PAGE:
What began as a College of Charleston graduate research project, researching and cultivating an edible, salty succulent that thrives in saltwater has grown into a rapidly expanding start-up that nationally distributes “sea beans.”
“So the last time we talked, it was in a lab at the College of Charleston…and at the time it was just me.”
Back in 2019 I met Sam Norton in a lab at the college’s campus downtown. It was really nothing more than a converted closet, bathed in purple neon from the grow lights of the several dozen plants growing in a vertical rack, soaking up saltwater.
Salicornia. Samphire. Sea asparagus. Or as Norton’s Charleston-based company, Heron Farms, calls them: sea beans.
Now nearly two years later, these salty stalks have exploded in popularity- featured in local dishes, beverages, and delivered to your home. What was once a solo operation is now a team effort- the handful of plants…now a few hundred thousand in the first indoor saltwater farm in the world.
“And that’s not necessarily a good thing,” says Norton. “The saying ‘If you’re the first one to the auditorium you’re either the first one to arrive or you went to the wrong room?’”
It’s hard to argue for the second option in a city plagued by coastal flooding, which will only get worse. Norton sees Heron Farms as the first step in a larger push for saltwater agriculture- using that incoming seawater as a resource to create food, jobs, and freshwater.
In the meantime, this hydroponic farm, a technological feat of sustainability, will continue to churn out these green shoots, grown under led lights and soaking up saltwater collected right here in the Lowcountry- which gives the plant its characteristic briny bite.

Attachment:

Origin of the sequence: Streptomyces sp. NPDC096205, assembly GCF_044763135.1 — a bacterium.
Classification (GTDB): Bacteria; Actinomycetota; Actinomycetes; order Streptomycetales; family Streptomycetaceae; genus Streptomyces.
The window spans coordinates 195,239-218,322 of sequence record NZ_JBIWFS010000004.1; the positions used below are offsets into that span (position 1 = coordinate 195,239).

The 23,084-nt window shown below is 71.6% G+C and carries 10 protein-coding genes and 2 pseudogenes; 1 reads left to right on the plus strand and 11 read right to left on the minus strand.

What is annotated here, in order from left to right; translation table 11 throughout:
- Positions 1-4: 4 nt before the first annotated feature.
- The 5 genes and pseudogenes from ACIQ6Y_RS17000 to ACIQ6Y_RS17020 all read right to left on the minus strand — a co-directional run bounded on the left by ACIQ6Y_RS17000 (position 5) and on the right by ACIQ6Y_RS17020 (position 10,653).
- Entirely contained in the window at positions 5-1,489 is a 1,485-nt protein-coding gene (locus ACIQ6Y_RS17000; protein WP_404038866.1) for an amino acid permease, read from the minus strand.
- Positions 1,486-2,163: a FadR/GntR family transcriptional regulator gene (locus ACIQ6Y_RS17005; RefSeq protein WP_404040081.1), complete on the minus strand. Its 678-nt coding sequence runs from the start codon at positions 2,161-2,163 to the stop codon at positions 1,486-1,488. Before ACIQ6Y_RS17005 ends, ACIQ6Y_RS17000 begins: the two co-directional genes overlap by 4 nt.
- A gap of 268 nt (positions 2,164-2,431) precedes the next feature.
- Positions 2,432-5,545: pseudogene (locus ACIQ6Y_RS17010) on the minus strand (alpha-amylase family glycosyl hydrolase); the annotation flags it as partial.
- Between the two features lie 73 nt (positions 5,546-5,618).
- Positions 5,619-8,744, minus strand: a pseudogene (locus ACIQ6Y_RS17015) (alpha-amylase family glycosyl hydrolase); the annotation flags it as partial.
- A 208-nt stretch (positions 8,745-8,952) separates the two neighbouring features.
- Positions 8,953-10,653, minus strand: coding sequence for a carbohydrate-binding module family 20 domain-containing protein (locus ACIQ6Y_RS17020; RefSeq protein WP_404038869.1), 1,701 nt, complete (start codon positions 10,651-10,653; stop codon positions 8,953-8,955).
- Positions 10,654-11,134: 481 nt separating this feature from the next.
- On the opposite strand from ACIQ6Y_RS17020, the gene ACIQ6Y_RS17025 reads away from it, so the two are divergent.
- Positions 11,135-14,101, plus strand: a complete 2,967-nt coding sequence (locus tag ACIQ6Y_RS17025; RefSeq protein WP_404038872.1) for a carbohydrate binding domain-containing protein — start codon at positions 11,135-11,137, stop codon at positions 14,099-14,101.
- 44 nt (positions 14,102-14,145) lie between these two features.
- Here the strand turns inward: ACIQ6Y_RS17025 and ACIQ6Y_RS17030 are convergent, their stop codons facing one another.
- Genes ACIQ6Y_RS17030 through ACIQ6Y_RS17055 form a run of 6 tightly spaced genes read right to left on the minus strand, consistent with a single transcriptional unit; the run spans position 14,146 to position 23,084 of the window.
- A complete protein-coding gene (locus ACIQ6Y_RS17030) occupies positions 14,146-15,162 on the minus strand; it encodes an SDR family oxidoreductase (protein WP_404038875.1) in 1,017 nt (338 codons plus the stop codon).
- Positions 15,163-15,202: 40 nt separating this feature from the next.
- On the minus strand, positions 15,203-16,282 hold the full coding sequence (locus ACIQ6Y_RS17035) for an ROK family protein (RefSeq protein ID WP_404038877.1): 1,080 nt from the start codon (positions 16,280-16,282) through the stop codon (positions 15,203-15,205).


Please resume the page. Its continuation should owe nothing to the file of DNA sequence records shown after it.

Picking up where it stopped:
Chefs, both home and professional, can’t get enough of them as they use this cousin of beets & spinach as a healthier, brighter replacement for salt to finish their dish with a taste of the sea. For every pound of sea beans sold, Heron Farms is giving back- restoring marshland through seeding other halophytes like salicornia by drone that will suck up salt from the soil of dredged marshes in Charleston and across the world. As the saltwater-tolerant plants lower the salinity, they make way for less salt tolerant plants to return, re-nourishing land previously cut off by the dredging process.
It’s exciting stuff- as Heron Farms joins other farmers and scientists who are actively developing new, smarter ways to make use of the problems impacting agriculture and our planet: urbanization, sea level rise, climate change.
For more information on Heron Farms and sea beans, including where to find and try some for yourself, head over to their website.
Storm Team 2 Meteorologist David Dickson